Latest science blog posts from the Royal Botanic Garden Edinburgh

Jul 312015
Capturing Genes from Herbaria. V. Fragmenting the DNA

The mantra for many years for next generation sequencing has been, like “garbage in, garbage out”, that the optimal starting point is high quality, high molecular weight DNA. For many of my favourite plants, getting this DNA, and not the actual sequencing, is the hardest part of the project. It’s a bit upsetting, then, when […]

Jul 302015
Capturing Genes from Herbaria. IV. DNA

In March this year, having already chosen and obtained the plant material that we were going to use for our NBAF project on using a hybrid bait protocol to recover DNA sequences from herbarium material, Michelle Hollingsworth and I started on the DNA extractions. Although there were only seven accessions of Inga umbellifera, multiple DNA […]

Jul 302015
Capturing Genes from Herbaria. III. The Samples.

Having chosen Inga umbellifera as the study organism for our NBAF-funded project to test the use of hybrid baits for recovery of DNA sequences from herbarium material, we had to pick a set of herbarium specimens from which to extract DNA. The funding we had received would allow us to make and sequence about 30 […]

Jul 292015
Capturing Genes from Herbaria. II. Inga.

About 300 species of Inga (Leguminosae: Mimosoideae: Ingeae) grow in lowland and montane rain forest throughout the humid tropical zone, from Mexico to Uruguay. Most species diversity is in the Andean foothills of Peru, Ecuador, Colombia and southern Central America, where it occupies a variety of habitats up to 3000m. The genus was monographed in […]

Jul 292015
Capturing Genes from Herbaria. I. What it's all about.

In February this year, Dr Catherine Kidner, Dr Michelle Hollingsworth, Dr James Nicholls and I were awarded an NBAF pilot grant by NERC to explore the use of DNA from plant herbarium samples for next-generation DNA sequencing, using a hybrid-capture approach. Herbaria contain a wealth of information about plant diversity and distributions; however, assessing the […]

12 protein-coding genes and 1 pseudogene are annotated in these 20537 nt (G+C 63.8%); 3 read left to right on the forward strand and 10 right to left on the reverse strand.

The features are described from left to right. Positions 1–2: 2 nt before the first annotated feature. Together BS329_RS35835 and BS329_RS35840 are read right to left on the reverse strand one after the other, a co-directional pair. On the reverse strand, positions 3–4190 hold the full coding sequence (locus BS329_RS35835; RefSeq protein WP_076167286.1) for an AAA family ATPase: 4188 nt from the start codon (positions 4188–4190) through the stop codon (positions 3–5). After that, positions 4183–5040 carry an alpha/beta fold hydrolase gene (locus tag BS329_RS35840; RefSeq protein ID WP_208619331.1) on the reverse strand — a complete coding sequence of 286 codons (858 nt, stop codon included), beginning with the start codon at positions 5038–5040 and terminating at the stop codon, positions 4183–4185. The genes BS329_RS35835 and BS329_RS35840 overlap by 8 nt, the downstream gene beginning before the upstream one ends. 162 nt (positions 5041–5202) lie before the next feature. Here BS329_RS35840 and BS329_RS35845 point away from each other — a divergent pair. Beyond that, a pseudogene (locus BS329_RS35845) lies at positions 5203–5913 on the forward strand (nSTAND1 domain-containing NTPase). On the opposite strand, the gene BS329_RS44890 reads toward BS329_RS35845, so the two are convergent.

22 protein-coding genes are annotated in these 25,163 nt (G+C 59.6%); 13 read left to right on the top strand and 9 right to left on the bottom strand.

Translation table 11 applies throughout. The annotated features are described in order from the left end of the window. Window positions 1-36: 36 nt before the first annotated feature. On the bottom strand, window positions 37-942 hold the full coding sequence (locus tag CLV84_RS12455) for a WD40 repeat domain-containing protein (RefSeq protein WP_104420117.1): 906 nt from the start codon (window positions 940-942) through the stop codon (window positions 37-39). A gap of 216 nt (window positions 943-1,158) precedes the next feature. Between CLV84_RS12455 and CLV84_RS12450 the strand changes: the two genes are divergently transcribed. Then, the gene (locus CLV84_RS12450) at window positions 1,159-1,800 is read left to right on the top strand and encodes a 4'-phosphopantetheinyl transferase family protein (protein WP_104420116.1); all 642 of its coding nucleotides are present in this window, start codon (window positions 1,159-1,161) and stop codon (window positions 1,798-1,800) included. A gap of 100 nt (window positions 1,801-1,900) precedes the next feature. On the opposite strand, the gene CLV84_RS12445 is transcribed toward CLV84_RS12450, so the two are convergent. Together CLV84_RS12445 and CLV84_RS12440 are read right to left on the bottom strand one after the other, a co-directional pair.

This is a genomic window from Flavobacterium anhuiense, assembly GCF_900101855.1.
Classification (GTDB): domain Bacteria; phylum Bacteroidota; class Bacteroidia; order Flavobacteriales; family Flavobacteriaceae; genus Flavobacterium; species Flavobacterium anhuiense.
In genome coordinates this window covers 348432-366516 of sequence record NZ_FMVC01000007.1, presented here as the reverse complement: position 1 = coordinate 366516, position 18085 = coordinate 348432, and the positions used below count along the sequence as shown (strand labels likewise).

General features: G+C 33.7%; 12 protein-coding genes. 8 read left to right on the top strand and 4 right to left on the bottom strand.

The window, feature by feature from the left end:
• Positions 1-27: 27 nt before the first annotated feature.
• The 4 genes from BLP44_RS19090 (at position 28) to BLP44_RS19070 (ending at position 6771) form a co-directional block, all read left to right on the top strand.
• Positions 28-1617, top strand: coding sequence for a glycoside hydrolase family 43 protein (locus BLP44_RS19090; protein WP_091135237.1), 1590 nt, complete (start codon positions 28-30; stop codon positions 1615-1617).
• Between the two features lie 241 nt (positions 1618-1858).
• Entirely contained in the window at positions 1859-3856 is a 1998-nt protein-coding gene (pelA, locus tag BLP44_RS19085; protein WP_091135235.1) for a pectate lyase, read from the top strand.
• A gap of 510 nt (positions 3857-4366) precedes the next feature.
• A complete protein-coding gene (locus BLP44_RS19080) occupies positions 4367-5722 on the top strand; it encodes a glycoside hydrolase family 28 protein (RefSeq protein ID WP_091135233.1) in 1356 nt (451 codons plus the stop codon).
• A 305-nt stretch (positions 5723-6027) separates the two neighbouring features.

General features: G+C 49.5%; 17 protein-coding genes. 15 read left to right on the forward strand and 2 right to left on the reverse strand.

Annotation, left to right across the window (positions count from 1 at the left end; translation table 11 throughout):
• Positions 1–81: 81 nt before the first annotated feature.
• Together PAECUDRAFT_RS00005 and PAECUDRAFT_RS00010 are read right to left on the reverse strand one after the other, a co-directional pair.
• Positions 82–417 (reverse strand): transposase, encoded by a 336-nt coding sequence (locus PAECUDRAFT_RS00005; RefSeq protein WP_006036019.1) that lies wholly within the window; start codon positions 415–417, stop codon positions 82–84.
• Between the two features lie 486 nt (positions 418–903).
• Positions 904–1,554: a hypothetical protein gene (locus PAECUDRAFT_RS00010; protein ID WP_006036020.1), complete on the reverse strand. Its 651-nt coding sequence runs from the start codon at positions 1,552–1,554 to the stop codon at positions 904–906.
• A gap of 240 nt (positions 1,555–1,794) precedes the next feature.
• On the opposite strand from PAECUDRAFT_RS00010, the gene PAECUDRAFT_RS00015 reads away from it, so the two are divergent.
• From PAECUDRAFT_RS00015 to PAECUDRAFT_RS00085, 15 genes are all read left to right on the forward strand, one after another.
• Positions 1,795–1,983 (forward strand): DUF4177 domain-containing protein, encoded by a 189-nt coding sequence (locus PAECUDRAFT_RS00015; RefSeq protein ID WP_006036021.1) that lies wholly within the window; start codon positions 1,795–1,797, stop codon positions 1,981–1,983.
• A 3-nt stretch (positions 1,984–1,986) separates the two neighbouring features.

Jul 172015
Biology, genomics and evolution of the complex thalloids

Twenty-five participants from 13 countries have just attended a symposium on complex thalloid liverworts in Edinburgh #Marchantia2015. The meeting also included two teleconferences (from Australia, John Bowman, Monash University, and from the USA, Stuart McDaniel, University of Florida) and one recorded presentation (Péter Szövényi, University of Zurich). Seated (left to right): Robbert Gradstein (MNHN Paris), […]

Jun 172015
Clematis argentilucida from SW China

Tucked away on a boundary wall near the glasshouses, but not on public display, is one of the oldest living Clematis specimens in our collection. This plant was collected in SW China by the Chinese botantist Te-Tsun Yü (1908 – 1986) during the joint Royal Botanic Garden Edinburgh & Arnold Arboretum sponsored expedition in 1937. […]

Jun 162015
Out in the sticks

A train and bus ride see me heading out west to a air pollution monitoring station out on the edge of a small town.  My bus stop is the last before open countryside…I’m helpfully informed by a local resident that the area  – Coneypark comes from ‘coney’ the old Scottish name for rabbit.  I don’t […]

Jun 162015
On the Bobby's watch

Surveying in Alloa as part of my project Lichens as Air Quality Indicators led me to a local police station. This is not my first encounter with the police whilst surveying (See blog from Linlithgow  – coming soon) The air pollution monitoring station is situated on the Alloa Ring Road, and according to Scottish Air […]